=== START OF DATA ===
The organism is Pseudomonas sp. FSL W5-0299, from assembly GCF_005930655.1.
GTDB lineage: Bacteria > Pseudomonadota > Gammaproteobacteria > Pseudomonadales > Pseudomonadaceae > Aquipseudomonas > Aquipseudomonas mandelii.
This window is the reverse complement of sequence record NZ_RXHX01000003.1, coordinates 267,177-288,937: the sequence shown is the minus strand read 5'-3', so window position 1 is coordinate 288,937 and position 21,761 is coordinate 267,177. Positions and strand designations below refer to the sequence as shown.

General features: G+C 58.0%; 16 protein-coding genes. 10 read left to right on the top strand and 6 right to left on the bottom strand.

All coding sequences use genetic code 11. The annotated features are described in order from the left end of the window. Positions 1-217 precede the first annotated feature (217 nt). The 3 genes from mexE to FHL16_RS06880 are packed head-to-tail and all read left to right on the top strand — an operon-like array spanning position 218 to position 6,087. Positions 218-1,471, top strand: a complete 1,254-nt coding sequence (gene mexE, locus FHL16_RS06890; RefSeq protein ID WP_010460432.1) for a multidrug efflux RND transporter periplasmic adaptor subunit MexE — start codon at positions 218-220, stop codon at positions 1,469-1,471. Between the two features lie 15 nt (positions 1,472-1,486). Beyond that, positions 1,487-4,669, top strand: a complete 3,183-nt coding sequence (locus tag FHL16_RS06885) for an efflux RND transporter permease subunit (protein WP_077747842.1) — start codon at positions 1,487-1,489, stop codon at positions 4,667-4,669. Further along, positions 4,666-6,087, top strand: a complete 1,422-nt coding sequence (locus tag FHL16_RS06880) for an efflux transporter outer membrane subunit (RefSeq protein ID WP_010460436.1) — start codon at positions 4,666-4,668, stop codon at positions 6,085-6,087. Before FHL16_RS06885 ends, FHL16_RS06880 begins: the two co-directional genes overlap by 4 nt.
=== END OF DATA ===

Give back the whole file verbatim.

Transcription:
The organism is Pseudomonas sp. FSL W5-0299, from assembly GCF_005930655.1.
GTDB lineage: Bacteria > Pseudomonadota > Gammaproteobacteria > Pseudomonadales > Pseudomonadaceae > Aquipseudomonas > Aquipseudomonas mandelii.
This window is the reverse complement of sequence record NZ_RXHX01000003.1, coordinates 267,177-288,937: the sequence shown is the minus strand read 5'-3', so window position 1 is coordinate 288,937 and position 21,761 is coordinate 267,177. Positions and strand designations below refer to the sequence as shown.

General features: G+C 58.0%; 16 protein-coding genes. 10 read left to right on the top strand and 6 right to left on the bottom strand.

All coding sequences use genetic code 11. The annotated features are described in order from the left end of the window. Positions 1-217 precede the first annotated feature (217 nt). The 3 genes from mexE to FHL16_RS06880 are packed head-to-tail and all read left to right on the top strand — an operon-like array spanning position 218 to position 6,087. Positions 218-1,471, top strand: a complete 1,254-nt coding sequence (gene mexE, locus FHL16_RS06890; RefSeq protein ID WP_010460432.1) for a multidrug efflux RND transporter periplasmic adaptor subunit MexE — start codon at positions 218-220, stop codon at positions 1,469-1,471. Between the two features lie 15 nt (positions 1,472-1,486). Beyond that, positions 1,487-4,669, top strand: a complete 3,183-nt coding sequence (locus tag FHL16_RS06885) for an efflux RND transporter permease subunit (protein WP_077747842.1) — start codon at positions 1,487-1,489, stop codon at positions 4,667-4,669. Further along, positions 4,666-6,087, top strand: a complete 1,422-nt coding sequence (locus tag FHL16_RS06880) for an efflux transporter outer membrane subunit (RefSeq protein ID WP_010460436.1) — start codon at positions 4,666-4,668, stop codon at positions 6,085-6,087. Before FHL16_RS06885 ends, FHL16_RS06880 begins: the two co-directional genes overlap by 4 nt.